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As corporations aim higher to become more sustainable, they’re challenged to fill gaps in their ESG agendas. Bank towers are shown from Bay Street in Toronto's financial district.Adrien Veczan/The Canadian Press

As responsible investing continues its growth trajectory, many companies are working diligently to improve their environmental, social and governance (ESG) practices.

Mark Podlasly, director of economic policy at the First Nations Major Projects Coalition in Vancouver, says one area doesn’t get enough focus: Indigenous issues and input from that community.

“ESG standards do not have Indigenous people involved in the setting, evaluation or the maintenance of them,” Mr. Podlasly says. “That’s a huge business risk in a country like Canada. You only have to look at the media every day to see something happening between Indigenous interests and companies. It’s usually not positive in terms of natural resources or anything on the land.”

Indigenous peoples are often brought in or consulted at the end of a deal (if at all), he says, and that’s way too late, suggesting that adding Indigenous knowledge and values is a logical addition to ESG valuations.

A 2022 analysis by PwC Canada of ESG reporting found that fewer than one in five of the top Canadian companies discloses an Indigenous Truth and Reconciliation action plan. Slightly more than a quarter of companies (28 per cent) report policies to attract and retain Indigenous employees, managers and board directors.

Among the top 150 companies PwC analyzed, the report found about one-quarter (27 per cent) included a discussion of policies around Indigenous relations (which can cover everything from community investments to training programs).

That’s a missed opportunity in creating even stronger ESG practices, which can contribute to a company’s overall performance and sustainability. That, in turn, can benefit its investors too, Mr. Podlasly says.

According to management consulting firm McKinsey & Company, around 70 per cent of the more than 2,000 academic studies about responsible investing find a positive relationship between financial returns and ESG scores.

Why are companies that focus on ESG often also solid bets in the long run when it comes to returns? There are clear links.

These companies are often considered better at risk-management and sustainable operations. They’re seen as less likely to be involved in scandals or lawsuits, environmental disasters and human rights violations, which can involve significant costs and reputational damage. Research also shows companies that subscribe to ESG metrics tend to have better access to capital and lower debt.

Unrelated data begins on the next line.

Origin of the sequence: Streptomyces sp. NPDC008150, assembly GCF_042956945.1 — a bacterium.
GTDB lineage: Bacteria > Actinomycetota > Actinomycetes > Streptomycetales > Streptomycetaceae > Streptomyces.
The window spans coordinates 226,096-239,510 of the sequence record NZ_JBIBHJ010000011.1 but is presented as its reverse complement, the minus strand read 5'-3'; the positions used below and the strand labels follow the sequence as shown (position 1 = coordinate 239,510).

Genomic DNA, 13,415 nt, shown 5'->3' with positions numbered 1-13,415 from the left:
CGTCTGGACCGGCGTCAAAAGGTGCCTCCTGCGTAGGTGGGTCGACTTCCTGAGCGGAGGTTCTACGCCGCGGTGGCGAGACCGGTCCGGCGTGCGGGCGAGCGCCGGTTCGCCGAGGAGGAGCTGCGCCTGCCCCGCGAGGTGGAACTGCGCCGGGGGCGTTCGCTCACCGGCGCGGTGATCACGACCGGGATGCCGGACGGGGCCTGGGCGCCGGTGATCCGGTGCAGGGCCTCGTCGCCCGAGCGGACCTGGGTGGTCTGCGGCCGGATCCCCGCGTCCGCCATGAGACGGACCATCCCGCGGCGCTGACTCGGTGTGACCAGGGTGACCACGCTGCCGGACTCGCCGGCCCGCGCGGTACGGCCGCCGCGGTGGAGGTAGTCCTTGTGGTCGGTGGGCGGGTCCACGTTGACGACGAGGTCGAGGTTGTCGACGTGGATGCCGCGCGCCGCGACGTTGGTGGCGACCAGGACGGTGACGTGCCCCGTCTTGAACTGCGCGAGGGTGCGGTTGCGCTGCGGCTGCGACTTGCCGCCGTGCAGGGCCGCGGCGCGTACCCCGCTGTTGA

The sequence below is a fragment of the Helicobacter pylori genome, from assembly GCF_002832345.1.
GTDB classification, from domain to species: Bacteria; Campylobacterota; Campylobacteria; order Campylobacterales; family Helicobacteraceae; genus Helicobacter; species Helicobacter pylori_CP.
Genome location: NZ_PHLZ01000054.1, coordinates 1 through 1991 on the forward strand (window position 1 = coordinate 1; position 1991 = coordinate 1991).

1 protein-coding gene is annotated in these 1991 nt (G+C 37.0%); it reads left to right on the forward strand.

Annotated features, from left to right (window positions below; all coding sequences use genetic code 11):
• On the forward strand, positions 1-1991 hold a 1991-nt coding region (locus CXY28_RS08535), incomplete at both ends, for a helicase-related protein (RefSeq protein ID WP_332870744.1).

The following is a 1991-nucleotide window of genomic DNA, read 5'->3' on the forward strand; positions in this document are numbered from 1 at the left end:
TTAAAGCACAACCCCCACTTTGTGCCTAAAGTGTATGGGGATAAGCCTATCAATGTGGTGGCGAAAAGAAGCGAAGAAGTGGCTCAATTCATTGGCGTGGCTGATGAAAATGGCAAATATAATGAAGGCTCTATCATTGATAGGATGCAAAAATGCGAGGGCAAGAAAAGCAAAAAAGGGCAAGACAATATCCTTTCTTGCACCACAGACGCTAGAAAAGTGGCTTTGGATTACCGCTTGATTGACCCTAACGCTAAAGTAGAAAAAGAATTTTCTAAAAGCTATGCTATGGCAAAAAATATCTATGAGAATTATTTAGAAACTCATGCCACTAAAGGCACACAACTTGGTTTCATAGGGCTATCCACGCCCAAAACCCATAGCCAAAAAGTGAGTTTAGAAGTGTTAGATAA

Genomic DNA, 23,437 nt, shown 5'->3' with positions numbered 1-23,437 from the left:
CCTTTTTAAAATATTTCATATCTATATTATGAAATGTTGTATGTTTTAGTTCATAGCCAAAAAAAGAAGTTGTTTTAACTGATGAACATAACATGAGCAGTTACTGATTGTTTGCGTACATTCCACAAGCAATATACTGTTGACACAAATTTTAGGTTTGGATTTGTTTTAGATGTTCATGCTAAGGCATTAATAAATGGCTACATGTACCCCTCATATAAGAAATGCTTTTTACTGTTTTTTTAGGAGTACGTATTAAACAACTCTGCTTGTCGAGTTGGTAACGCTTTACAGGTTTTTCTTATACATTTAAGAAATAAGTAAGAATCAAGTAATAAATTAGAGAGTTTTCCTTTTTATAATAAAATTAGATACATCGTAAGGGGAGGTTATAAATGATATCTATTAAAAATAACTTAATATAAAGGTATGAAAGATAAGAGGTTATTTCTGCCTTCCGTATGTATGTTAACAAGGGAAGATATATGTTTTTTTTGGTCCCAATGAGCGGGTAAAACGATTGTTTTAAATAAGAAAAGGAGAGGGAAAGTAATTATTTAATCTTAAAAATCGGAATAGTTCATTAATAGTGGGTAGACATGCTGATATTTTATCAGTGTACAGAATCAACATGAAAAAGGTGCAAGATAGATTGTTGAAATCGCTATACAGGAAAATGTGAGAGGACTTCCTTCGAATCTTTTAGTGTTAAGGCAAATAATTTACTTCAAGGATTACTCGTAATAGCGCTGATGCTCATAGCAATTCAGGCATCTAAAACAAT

In the past few years, we’ve seen a substantial shift in investors’ mentality regarding how ESG risk correlates with business risk, says Christie Stephenson, executive director of the Sauder School of Business Peter P. Dhillon Centre for Business Ethics at the University of British Columbia.

“Investors are really understanding that ESG performance translates into corporate resiliency and value creation, and that gets reflected in share pricing or investment performance,” Ms. Stephenson says.

Responsible investors want to be on ‘the right side of change’

Concerns about climate change, a continuing pandemic, the fight for equity and social justice, and geopolitical conflicts are shaping all sorts of decisions by consumers. That includes investors who, along with their advisers, are considering a host of ESG issues in selecting companies and funds.

Investors want to be on “the right side of change,” says Priti Shokeen, head of ESG research and engagement at TD Asset Management. “People are realizing the power of their investing and where they put their dollars.”

An analysis by Bloomberg Intelligence forecasts that by 2025, global ESG assets are on track to exceed US$53-trillion – more than a third of the world’s total assets under management (AUM).

In Canada, responsible investing accounted for 61.8 per cent of Canadian assets under management in 2020, up from 50.6 per cent two years earlier, with ESG investment making up $3.2-trillion in AUM, according to the Responsible Investment Association (RIA) Canada.

“It’s not just about being good, it’s about the ease of doing business for companies,” Ms. Shokeen says. “No company that is publicly listed can get away with not making ESG a core part of their narrative and shareholder discussions.”

Investors increasingly realize they can have a positive impact on the world and in their portfolios. In those twin pursuits, all sorts of ESG factors matter, from greenhouse gas emissions, to diversity, to the treatment of supply chains. With ESG becoming intertwined in the corporate fabric of many companies, Mr. Podlasly says there’s even more potential to make Indigenous action part of the ESG agenda.

Many pension plans, financial houses and capital sources have told him the easiest way to determine whether Indigenous interests have been included in a company’s proposal is to look for an equity investment by a First Nation in the project.

“That [would be] the clearest indication to the financial sector that consent has been secured, and the investment has been de-risked from that perspective,” Mr. Podlasly says.